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This plant, also known as sand sagebrush, found in the midwest and western areas of the United States is not particularly tasty to horses but is toxic to them. It contains volatile oils which are toxic to horses and causes problems with regard to the functions of the neurological system. Though the cases of sand sage poisoning in horses which have been reported have been rare, the toxins can cause neurological problems which include ataxia (a neurological sign which consists of lack of muscle coordination and control). Generally, horses will not eat sand sage when foraging unless forage is scarce or the pasture is overgrazed.
Sand sage poisoning is the result of ingestion of the sand sage plant from the Asteraceae family which contains toxins that affect the nervous system of the host.
The consumption of sand sage or sand sagebrush causes the toxins which are contained in the plant to be released into the body of the horse, intoxicating him. Depending on the amount which has been ingested, here are some symptoms which might be noted:
Unlike some toxicities, horses who are suffering from sand sage poisoning have a normal appetite, temperature, respiration and pulse rate.
There are no particular types of sand sage poisoning in horses except as that which pertains to the mild and severe extremes of ingestion of the plant. The horse will suffer some of the above symptoms to the degree that corresponds with the amount he has ingested. The intoxication from the volatile oils, sesquiterpene lactones and monoterpenes (extracts from the Asteraceae plant family) builds up in the horse’s system as he munches away. The toxicity of sage exists for horses but does not have the same effect on cattle, sheep, goats and other wild ruminants.
The volatile oils, sesquiterpene lactones and monoterpenes contained in the plant get into the horse’s digestive system and wreak havoc on its neurological system. While the toxicity of the sage can vary, the seasons in which it is the most toxic to horses are fall and winter. It is these months that the sage is the most available as it sticks up above the snow cover and is sometimes the only source of forage available for the horses grazing in the pasture.
As a rule, the horse can eat smaller amounts of the sage plant without problems but, when the better quality forage is not available and the horse needs it as a larger source of forage, the toxicity risks increase along with the neurological effects. The effect that the toxins have on the ability of the animal to control and coordinate his muscles can debilitate the horse in all areas of his life. The condition is curable if caught early enough by simply removing the horse from the source of the sand sage and feeding it an adequate and nutritional diet.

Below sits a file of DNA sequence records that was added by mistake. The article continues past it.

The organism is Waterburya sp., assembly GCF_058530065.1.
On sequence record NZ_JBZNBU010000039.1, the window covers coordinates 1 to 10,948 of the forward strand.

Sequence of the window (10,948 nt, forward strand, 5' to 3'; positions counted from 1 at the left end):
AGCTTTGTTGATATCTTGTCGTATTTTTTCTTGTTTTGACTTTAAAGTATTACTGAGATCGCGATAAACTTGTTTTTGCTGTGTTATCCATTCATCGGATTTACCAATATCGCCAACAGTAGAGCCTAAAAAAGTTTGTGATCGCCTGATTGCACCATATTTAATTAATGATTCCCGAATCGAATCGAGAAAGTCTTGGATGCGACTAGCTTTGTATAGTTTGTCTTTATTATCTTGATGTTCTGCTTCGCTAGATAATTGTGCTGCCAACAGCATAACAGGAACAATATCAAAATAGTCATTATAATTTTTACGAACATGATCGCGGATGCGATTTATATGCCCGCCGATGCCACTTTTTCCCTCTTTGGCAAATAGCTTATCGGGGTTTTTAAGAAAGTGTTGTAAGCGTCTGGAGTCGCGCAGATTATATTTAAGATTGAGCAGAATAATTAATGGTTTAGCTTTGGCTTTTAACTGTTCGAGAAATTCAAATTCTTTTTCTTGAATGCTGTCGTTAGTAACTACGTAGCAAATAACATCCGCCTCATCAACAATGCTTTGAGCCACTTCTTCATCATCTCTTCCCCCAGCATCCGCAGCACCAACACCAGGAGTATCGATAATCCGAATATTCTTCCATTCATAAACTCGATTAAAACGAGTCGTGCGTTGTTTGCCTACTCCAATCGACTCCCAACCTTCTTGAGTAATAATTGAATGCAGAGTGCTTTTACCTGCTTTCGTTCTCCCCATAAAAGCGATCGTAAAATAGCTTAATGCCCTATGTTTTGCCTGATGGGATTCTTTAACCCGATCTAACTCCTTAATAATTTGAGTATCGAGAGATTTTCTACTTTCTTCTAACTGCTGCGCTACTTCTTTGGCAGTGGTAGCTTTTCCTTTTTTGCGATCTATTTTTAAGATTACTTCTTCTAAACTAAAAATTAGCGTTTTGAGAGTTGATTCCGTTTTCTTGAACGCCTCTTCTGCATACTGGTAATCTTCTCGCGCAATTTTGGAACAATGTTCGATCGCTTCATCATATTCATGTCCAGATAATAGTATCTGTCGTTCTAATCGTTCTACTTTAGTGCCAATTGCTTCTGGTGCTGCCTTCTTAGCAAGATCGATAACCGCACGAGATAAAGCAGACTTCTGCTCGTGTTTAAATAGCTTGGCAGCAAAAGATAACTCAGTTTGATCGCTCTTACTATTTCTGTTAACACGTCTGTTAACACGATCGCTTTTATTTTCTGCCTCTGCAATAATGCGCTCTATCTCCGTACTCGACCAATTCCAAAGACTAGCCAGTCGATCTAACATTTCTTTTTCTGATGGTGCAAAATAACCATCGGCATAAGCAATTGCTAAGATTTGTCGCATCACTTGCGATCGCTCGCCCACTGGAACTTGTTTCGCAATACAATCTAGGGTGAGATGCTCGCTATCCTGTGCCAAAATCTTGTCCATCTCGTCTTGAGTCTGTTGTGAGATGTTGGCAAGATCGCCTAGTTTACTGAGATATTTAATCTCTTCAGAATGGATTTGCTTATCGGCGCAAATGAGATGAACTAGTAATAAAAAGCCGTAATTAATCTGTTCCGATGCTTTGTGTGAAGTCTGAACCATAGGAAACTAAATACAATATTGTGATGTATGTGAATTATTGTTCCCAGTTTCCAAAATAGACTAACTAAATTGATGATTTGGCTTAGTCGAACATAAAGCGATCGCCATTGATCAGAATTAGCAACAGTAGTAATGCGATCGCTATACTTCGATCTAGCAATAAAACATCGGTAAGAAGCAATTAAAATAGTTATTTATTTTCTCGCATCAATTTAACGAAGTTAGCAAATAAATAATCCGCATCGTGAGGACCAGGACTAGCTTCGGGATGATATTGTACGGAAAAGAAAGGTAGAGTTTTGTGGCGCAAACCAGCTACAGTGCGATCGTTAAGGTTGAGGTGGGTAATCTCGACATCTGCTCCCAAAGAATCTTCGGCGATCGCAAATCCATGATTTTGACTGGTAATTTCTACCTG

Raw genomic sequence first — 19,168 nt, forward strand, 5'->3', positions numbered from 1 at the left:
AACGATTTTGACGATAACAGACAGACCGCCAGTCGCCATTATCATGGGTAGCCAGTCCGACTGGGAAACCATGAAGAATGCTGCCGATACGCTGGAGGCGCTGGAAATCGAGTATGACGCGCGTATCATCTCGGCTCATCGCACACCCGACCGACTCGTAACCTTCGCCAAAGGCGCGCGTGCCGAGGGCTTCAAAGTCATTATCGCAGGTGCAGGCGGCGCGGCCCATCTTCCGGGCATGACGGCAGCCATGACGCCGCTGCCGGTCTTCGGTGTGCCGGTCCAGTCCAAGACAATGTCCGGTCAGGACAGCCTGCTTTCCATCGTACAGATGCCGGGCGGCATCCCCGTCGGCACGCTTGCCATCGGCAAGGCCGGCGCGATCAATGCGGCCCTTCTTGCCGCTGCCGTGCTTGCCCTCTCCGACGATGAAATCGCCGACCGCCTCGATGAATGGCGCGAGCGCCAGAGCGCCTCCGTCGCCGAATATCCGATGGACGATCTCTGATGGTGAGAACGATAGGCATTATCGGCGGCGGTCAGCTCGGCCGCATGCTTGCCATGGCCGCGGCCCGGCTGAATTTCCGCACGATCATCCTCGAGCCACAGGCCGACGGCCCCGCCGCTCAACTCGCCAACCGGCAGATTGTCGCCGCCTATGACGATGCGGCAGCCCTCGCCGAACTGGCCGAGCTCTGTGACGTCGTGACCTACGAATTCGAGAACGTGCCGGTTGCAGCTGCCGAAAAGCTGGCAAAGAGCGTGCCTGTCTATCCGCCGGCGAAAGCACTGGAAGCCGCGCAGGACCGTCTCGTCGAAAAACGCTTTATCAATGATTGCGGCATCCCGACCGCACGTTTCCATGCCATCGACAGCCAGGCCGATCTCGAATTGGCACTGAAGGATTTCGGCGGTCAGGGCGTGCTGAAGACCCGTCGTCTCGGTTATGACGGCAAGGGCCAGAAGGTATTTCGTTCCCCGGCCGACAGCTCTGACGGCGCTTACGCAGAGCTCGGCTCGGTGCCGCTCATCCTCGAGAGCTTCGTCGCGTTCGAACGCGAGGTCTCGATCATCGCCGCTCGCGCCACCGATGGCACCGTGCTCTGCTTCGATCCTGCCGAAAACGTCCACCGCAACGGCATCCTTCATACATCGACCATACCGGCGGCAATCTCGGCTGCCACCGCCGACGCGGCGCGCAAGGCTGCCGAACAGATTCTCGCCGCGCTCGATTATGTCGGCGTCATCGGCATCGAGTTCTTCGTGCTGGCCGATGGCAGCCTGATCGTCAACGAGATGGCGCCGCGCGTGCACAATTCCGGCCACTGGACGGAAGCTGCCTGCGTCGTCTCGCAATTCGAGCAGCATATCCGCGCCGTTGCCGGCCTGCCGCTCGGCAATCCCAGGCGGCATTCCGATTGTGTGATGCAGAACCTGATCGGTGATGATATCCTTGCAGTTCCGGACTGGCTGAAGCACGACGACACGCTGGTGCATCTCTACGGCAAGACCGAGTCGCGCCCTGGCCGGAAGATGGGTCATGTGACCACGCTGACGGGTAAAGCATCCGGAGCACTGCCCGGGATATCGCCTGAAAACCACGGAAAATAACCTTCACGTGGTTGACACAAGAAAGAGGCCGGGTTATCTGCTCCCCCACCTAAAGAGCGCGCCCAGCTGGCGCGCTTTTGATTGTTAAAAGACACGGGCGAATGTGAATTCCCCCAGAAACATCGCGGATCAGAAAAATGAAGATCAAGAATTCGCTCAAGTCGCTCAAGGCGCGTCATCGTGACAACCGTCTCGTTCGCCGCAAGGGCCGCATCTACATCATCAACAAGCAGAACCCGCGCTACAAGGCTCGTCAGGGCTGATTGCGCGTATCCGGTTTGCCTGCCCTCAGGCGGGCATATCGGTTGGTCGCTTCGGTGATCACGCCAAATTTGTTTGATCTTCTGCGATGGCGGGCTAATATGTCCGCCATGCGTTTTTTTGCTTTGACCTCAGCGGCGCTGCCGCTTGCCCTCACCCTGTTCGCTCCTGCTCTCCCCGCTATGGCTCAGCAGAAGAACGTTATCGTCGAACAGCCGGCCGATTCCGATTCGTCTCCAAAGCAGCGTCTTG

Your veterinary professional will require a complete history from you regarding the feeding schedule and the type of feed given to your afflicted horse. He will also need to know what unusual behaviors have been noted and the duration of the unusual behaviors. He will do a complete physical examination which will likely include noting if the smell of sage is present on the breath of the horse or if it is present in the feces.
In addition to your complete history and his examination, your veterinary professional will utilize the clinical signs noted by both of you and will determine the potential diagnosis, with the smell of sage being a major factor for this diagnosis (the smell of sage oftentimes differentiates sand sage poisoning, which is curable, from locoweed poisoning, which is usually fatal). Once he has arrived at a potential diagnosis, he will develop and initiate an appropriate treatment plan as noted below.
Treatment for sand sage poisoning in horses could be as simple as removing the afflicted horse from the source of the sand sage or sand sagebrush and other nutritious feed sources offered in place of the sand sage. Intravenous fluids, rest and protection from the elements may also be recommended for your horse while he recuperates. Recuperation from sand sage poisoning generally takes one to two months but is dependent upon the extent to which the afflicted horse has been affected by ingestion of the plant.
Recommendations may also be given by your veterinary professional to rid the pasture of the plant or to make alternative arrangements for forage during the fall and winter months in an attempt to protect other horses in your herd from this same malady as the afflicted horse will not be available for production or performance during the recuperation period.
It is very likely that your horse’s health will improve once the source of sand sage poisoning has been removed and the horse put on an alternative healthy diet. You may wish to consider some of the various weed control options to control the growth of the sand sage plants in your pastures, especially during the seasons in which other higher quality forage sources are not abundant. This will reduce the opportunity for other horses in your herd to suffer from the intoxication of this pasture plant, thus ensuring your herd’s continued production and performance.
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